In this appeal from the termination of parental rights, the Court of Appeal reversed and remanded the matter to the juvenile court for compliance with the inquiry and notice provisions of the ICWA. The Agency conceded that limited remand was necessary to inquire of all maternal relatives for whom the Agency had contact information about their knowledge of possible Indian ancestry.

On appeal from the order of the juvenile court terminating his parental rights, father argued that the juvenile court failed to comply with the inquiry and notice requirements of the ICWA. The Court concluded that the information about father’s Indian ancestry was sufficient to trigger a duty of further inquiry. The Court emphasized that the duty of ICWA inquiry was affirmative and continuing. Even though the Department had access to multiple members of the minor’s extended family who could have been questioned about father’s claim of Indian ancestry, the Department relied solely on its initial failure to obtain additional information for its conclusion that the ICWA did not apply in this case.

In this appeal from jurisdictional and dispositional findings, the Court of Appeal found ICWA errors due to the Bureau’s failure to notice all federally recognized Apache tribes, not just the Mescalero tribe. With respect to its duty of inquiry, the Court stated the Agency should conduct a meaningful investigation of maternal grandmother’s purported Indian ancestry, making genuine efforts to locate family members who have more information. The Court agreed with mother that the record did not contain evidence beyond a reasonable doubt to support the subdivision (b) allegation based on mother’s alleged chronic untreated mental health condition. Even though other jurisdictional allegations were sustained, the Court reversed as to the subdivision (b) finding because it could have consequences for mother beyond jurisdiction. The Court also struck the references to untreated mental health in the section 300, subdivision (j) allegations. The Court agreed that the juvenile court did not give mother the required advisements or obtain a personal waiver from her but found that the error was harmless beyond a reasonable doubt.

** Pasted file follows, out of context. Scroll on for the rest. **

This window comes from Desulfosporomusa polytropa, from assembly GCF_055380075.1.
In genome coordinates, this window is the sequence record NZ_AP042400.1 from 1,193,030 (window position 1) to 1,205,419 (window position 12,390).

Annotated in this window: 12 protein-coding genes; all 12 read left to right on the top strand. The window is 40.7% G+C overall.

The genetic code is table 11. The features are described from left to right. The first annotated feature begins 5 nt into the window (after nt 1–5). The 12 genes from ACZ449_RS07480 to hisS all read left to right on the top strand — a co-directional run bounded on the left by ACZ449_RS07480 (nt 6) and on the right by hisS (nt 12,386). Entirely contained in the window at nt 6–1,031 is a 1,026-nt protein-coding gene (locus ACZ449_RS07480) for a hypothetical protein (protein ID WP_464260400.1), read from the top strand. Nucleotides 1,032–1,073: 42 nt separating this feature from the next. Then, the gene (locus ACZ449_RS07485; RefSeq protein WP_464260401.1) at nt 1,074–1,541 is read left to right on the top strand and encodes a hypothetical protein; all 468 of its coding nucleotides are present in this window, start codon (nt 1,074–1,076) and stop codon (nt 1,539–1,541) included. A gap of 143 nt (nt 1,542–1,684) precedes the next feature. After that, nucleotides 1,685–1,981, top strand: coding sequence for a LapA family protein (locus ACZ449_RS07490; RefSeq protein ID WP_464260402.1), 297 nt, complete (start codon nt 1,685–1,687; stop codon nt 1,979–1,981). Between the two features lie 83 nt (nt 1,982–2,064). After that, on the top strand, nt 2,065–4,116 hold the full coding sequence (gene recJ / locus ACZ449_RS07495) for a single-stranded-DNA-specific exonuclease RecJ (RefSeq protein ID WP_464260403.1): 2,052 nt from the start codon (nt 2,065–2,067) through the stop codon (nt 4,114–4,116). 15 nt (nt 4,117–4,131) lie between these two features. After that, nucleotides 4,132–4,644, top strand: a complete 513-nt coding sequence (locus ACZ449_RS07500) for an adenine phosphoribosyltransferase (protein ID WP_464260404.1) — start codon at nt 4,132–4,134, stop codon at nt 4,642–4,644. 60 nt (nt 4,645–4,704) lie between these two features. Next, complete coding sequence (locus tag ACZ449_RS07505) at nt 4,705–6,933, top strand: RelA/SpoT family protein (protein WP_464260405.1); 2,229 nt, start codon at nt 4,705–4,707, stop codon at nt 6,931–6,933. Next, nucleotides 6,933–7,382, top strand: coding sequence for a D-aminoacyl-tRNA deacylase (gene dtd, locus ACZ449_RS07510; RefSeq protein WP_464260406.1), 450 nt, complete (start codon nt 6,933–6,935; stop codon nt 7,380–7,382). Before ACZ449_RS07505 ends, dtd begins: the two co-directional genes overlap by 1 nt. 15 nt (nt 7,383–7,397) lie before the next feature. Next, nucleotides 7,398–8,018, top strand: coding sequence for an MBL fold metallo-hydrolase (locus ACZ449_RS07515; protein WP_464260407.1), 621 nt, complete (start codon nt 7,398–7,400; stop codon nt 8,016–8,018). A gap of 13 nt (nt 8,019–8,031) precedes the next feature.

The Court of Appeal reversed the order of the juvenile court terminating parental rights due to the failure of the Department to comply with the notice requirements of the Indian Child Welfare Act. The Department sent notice to some of the Sioux and Apache tribes but not all of them. The Court of Appeal remanded the case for the Department to notify the remaining Sioux and Apache tribes.

On an appeal from the termination of parental rights, the Court of Appeal conditionally reversed and remanded the matter for compliance with the ICWA. Mother and father argued that the Department did not comply with the notice requirements of the Indian Child Welfare Act. The Court of Appeal found that the Department had sent notice to the Apache tribes but had violated the ICWA in failing to send notice to the Cherokee tribes and Karuk tribe referenced by mother. The Department argued that it had contacted grandfather after the jurisdiction pretrial hearing to inquire about his Indian ancestry. However, the Court of Appeal stated that there was nothing in the record to support the Department’s claim that it inquired about grandfather’s potential Indian ancestry.

Mother appealed from the juvenile court’s dispositional order changing the child’s placement, reducing mother’s visitation, and deficiencies in ICWA notice and inquiry. The Court of Appeal reversed the visitation order finding that mother was not given notice that a change in the visitation was sought. The Court agreed that mother’s due process rights were abrogated by the failure to provide her with notice of the request and an opportunity to present evidence and cross-examine witnesses. The Court also remanded for the Department to comply with notice provisions of the ICWA.

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